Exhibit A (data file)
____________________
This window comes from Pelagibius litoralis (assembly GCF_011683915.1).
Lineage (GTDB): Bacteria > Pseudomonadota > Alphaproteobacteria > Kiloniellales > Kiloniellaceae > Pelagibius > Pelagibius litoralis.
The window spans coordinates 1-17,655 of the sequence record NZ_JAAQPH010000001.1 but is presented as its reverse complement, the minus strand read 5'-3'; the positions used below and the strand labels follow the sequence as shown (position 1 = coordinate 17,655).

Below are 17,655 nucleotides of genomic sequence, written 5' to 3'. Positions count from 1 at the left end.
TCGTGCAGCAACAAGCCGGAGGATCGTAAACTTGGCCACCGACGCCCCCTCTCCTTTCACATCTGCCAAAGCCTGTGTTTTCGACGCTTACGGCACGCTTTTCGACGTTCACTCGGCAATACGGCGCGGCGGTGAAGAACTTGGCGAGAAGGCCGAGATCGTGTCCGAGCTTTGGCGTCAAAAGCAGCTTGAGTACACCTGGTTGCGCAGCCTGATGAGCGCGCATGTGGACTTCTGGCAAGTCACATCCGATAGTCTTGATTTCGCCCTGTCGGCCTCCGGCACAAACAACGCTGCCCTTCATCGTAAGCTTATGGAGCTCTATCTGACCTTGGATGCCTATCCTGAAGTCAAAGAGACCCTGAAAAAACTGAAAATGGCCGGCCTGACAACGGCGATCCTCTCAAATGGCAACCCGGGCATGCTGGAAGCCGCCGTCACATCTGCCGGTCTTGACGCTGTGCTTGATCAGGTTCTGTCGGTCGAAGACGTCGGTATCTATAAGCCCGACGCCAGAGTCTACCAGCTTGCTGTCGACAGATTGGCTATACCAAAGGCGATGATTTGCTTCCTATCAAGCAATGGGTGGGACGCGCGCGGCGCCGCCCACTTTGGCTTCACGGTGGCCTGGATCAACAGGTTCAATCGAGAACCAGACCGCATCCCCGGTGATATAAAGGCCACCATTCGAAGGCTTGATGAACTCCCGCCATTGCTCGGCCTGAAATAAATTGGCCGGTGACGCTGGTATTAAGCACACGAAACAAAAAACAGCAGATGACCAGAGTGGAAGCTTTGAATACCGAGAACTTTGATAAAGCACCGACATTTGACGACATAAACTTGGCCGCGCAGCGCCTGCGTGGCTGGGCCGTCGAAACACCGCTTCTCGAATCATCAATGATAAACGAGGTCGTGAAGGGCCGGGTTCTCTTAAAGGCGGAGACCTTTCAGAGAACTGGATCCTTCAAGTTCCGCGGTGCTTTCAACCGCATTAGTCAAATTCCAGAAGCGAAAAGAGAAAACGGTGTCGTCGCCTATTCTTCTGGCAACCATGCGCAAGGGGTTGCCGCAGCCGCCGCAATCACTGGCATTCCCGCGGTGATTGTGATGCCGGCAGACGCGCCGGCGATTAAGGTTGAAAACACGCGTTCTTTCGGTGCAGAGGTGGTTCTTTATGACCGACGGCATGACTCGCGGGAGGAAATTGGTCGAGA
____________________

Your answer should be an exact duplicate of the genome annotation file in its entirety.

This window comes from Pelagibius litoralis (assembly GCF_011683915.1).
Lineage (GTDB): Bacteria > Pseudomonadota > Alphaproteobacteria > Kiloniellales > Kiloniellaceae > Pelagibius > Pelagibius litoralis.
The window spans coordinates 1-17,655 of the sequence record NZ_JAAQPH010000001.1 but is presented as its reverse complement, the minus strand read 5'-3'; the positions used below and the strand labels follow the sequence as shown (position 1 = coordinate 17,655).

Below are 17,655 nucleotides of genomic sequence, written 5' to 3'. Positions count from 1 at the left end.
TCGTGCAGCAACAAGCCGGAGGATCGTAAACTTGGCCACCGACGCCCCCTCTCCTTTCACATCTGCCAAAGCCTGTGTTTTCGACGCTTACGGCACGCTTTTCGACGTTCACTCGGCAATACGGCGCGGCGGTGAAGAACTTGGCGAGAAGGCCGAGATCGTGTCCGAGCTTTGGCGTCAAAAGCAGCTTGAGTACACCTGGTTGCGCAGCCTGATGAGCGCGCATGTGGACTTCTGGCAAGTCACATCCGATAGTCTTGATTTCGCCCTGTCGGCCTCCGGCACAAACAACGCTGCCCTTCATCGTAAGCTTATGGAGCTCTATCTGACCTTGGATGCCTATCCTGAAGTCAAAGAGACCCTGAAAAAACTGAAAATGGCCGGCCTGACAACGGCGATCCTCTCAAATGGCAACCCGGGCATGCTGGAAGCCGCCGTCACATCTGCCGGTCTTGACGCTGTGCTTGATCAGGTTCTGTCGGTCGAAGACGTCGGTATCTATAAGCCCGACGCCAGAGTCTACCAGCTTGCTGTCGACAGATTGGCTATACCAAAGGCGATGATTTGCTTCCTATCAAGCAATGGGTGGGACGCGCGCGGCGCCGCCCACTTTGGCTTCACGGTGGCCTGGATCAACAGGTTCAATCGAGAACCAGACCGCATCCCCGGTGATATAAAGGCCACCATTCGAAGGCTTGATGAACTCCCGCCATTGCTCGGCCTGAAATAAATTGGCCGGTGACGCTGGTATTAAGCACACGAAACAAAAAACAGCAGATGACCAGAGTGGAAGCTTTGAATACCGAGAACTTTGATAAAGCACCGACATTTGACGACATAAACTTGGCCGCGCAGCGCCTGCGTGGCTGGGCCGTCGAAACACCGCTTCTCGAATCATCAATGATAAACGAGGTCGTGAAGGGCCGGGTTCTCTTAAAGGCGGAGACCTTTCAGAGAACTGGATCCTTCAAGTTCCGCGGTGCTTTCAACCGCATTAGTCAAATTCCAGAAGCGAAAAGAGAAAACGGTGTCGTCGCCTATTCTTCTGGCAACCATGCGCAAGGGGTTGCCGCAGCCGCCGCAATCACTGGCATTCCCGCGGTGATTGTGATGCCGGCAGACGCGCCGGCGATTAAGGTTGAAAACACGCGTTCTTTCGGTGCAGAGGTGGTTCTTTATGACCGACGGCATGACTCGCGGGAGGAAATTGGTCGAGA